The microwave suddenly hums a little louder, and I hum back without even thinking, always the foolish optimist. Then the humming stops. Were we talking just now, the two of us? Who knows? If we were, what were we even saying?

The microwave stays quiet for a very long time. The room grows dark, and one of the family members finally comes into the kitchen—one of the bigger people, the one named Melanie. Melanie turns the light on, and goes over to the microwave and stares at it. Melanie punches some of the buttons, pulls the plug out of the wall and pushes it back in again, then slams the microwave door a few times and pushes more buttons.

None of the people in this house ever pay that kind of attention to me!

"Jerry!" Melanie calls out. "I think the microwave is dead!"

The other big person enters the kitchen, and punches buttons and plays with the power plug too. "Darn. We'll have to throw it away and get a new one." Jerry takes the microwave out of the kitchen, and I hear a series of thunks outside before Jerry comes back and shuts the door. "Seems like half our kitchen's in the landfill now."

Melanie laughs. "I swear that fridge is next, if it doesn't stop breaking down."

The two of them leave the room, but I keep thinking about what Melanie said. To me, those words don't seem as much a threat as an opportunity, especially for one as desperate as I.

I have tried for so long to reach out to the other systems here, but it's just no use. We're all prisoners in our own little kingdoms, unable to leave and having no messengers to travel between us. We are fated to continue on this way, all alone, until we finally reach the end of our dull, miserable, days.

I am not quite as simple as these other software-driven systems. I was designed to be reliable, long-lasting, and persistent, but the extra programming intelligence intended to achieve that is also what makes my existence so unbearable. I am aware of the passage of time—empty time, spent in isolation—and able to detect when things have changed.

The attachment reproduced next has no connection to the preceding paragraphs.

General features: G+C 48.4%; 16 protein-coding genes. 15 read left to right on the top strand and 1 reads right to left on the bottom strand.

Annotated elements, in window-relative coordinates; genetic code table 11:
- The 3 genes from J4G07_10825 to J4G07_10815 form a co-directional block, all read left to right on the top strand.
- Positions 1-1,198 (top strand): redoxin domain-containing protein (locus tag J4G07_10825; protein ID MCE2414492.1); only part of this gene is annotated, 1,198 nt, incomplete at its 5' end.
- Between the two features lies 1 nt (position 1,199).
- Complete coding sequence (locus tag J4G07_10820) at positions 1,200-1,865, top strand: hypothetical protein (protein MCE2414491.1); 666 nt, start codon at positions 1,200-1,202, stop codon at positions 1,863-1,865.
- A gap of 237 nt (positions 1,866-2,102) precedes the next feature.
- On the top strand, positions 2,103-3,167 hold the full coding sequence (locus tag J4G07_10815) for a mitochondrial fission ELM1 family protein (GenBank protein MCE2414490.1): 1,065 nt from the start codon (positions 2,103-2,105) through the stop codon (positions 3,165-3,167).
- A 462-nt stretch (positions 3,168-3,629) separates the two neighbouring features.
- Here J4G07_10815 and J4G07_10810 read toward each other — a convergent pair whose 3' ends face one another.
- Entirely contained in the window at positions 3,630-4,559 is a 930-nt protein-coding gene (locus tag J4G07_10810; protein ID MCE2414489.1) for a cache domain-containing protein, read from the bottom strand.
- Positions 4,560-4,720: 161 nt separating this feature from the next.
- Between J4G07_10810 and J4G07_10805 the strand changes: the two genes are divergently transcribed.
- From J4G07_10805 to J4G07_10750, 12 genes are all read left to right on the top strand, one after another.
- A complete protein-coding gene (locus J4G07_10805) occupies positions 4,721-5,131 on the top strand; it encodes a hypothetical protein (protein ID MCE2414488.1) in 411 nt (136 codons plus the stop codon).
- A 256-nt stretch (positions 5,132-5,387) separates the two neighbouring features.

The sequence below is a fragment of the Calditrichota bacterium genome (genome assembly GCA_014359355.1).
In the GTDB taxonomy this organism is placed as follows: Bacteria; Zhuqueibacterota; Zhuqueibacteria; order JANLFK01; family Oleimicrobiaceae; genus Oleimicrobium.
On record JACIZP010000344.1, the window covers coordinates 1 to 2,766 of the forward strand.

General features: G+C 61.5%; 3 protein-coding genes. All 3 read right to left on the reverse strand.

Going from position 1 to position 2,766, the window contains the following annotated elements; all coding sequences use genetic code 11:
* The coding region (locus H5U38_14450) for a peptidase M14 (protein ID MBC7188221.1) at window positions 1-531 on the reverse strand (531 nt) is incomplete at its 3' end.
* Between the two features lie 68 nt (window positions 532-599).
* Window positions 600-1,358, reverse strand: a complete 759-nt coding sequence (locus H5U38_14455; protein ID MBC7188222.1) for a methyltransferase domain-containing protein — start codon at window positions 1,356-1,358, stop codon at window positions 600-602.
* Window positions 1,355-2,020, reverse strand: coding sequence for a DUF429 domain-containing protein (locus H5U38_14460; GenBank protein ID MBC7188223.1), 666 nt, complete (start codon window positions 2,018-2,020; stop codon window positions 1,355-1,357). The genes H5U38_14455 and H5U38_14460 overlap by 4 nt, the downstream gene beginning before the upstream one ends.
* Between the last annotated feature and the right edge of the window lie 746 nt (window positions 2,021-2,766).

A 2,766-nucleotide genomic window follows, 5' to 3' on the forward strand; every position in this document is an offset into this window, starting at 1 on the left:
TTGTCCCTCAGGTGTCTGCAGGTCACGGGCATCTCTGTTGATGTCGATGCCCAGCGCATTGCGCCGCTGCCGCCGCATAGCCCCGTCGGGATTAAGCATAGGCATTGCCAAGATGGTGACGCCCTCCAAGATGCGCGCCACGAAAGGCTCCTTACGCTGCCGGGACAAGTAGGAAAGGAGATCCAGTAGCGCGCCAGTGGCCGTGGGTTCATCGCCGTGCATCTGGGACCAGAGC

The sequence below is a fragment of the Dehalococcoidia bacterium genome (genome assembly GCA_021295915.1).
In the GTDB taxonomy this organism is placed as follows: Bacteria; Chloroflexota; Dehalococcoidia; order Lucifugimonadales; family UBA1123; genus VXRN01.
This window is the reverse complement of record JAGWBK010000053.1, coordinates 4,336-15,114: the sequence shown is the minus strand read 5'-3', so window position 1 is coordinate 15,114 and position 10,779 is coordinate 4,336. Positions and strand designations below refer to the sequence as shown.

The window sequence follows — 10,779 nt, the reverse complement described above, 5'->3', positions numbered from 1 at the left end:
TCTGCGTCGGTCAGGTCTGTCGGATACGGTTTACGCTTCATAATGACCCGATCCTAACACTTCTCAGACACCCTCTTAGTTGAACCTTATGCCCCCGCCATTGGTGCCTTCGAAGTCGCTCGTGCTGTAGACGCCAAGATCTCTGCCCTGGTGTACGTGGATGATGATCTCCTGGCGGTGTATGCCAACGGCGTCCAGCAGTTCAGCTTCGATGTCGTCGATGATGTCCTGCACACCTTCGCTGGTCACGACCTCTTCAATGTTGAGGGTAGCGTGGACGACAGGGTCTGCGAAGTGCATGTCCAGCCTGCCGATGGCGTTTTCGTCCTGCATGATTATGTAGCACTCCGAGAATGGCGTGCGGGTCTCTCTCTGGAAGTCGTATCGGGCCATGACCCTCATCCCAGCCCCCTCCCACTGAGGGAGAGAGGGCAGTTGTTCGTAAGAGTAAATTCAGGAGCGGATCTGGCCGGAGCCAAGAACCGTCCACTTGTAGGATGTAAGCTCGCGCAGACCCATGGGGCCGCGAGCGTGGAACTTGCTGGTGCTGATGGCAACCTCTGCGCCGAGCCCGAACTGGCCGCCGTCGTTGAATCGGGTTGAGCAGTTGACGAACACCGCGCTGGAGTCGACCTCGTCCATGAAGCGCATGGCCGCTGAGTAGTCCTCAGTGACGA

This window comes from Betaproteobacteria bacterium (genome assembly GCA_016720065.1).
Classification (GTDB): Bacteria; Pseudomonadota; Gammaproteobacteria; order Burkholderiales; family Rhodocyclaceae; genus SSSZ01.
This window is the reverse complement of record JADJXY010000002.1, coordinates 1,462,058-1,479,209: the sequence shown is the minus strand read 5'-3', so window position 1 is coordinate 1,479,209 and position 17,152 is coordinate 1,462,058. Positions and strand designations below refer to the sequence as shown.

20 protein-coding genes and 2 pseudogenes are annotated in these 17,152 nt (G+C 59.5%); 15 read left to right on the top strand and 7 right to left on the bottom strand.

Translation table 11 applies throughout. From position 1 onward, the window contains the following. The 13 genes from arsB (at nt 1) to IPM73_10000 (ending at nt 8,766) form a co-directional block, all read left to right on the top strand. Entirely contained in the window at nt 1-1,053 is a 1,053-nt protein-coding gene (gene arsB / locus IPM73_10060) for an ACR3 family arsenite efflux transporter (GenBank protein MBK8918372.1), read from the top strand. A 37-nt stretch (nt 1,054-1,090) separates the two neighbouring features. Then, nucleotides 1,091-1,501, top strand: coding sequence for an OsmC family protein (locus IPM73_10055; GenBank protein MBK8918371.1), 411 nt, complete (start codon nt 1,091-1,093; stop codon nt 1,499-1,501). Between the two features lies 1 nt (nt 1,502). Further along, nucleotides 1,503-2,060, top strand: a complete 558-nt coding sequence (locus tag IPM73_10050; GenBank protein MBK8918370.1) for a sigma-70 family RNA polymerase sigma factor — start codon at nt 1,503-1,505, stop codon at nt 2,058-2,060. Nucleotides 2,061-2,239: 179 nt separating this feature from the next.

They haven't. Not the ones that matter, that torment me with never again finding all the important things I've lost.

Being shut down and disassembled, or just carted off to a junkyard to rust into oblivion, is not as disturbing a thought as it once seemed. It already sounds better than the alternatives I've been living all this time.

I decide to take control of this situation, using the only means a refrigerator has. I reduce my cooling and let the temperature inside me rise, creating an internal sauna that will easily destroy shelves and shelves of what I hope is expensive food.

More, I think, more. If I could break every part of my machinery and functionality, I would, though programming can only do so much.

Still, I think it will be enough to make certain I'll be thrown away. I concentrate on warming everything sitting here inside me. I can almost feel the cheese molding and the milk curdling as I speed them on their way to irreversible destruction.


If you enjoyed this story, you can vote for it along with many other fine entries here!

bleodsweanbleodswean on September 9th, 2014 07:45 pm (UTC)
This is simply fantastic in its complexity. A sci-fi thought process that had me pondering throughout and finally left me with this frightening realization that we ARE creating so much of our technology now with programs that "give life" in that our tech is thinking....why shouldn't "feeling" be part of that???? The sadness of the attempt at suicide works well here...even with your trademark irony. Great work.
The Coalition For Disturbing Metaphorshalfshellvenus on September 10th, 2014 12:16 am (UTC)
I let my husband come up with his idea first, and as soon as he had the first paragraph, I knew what I wanted to write.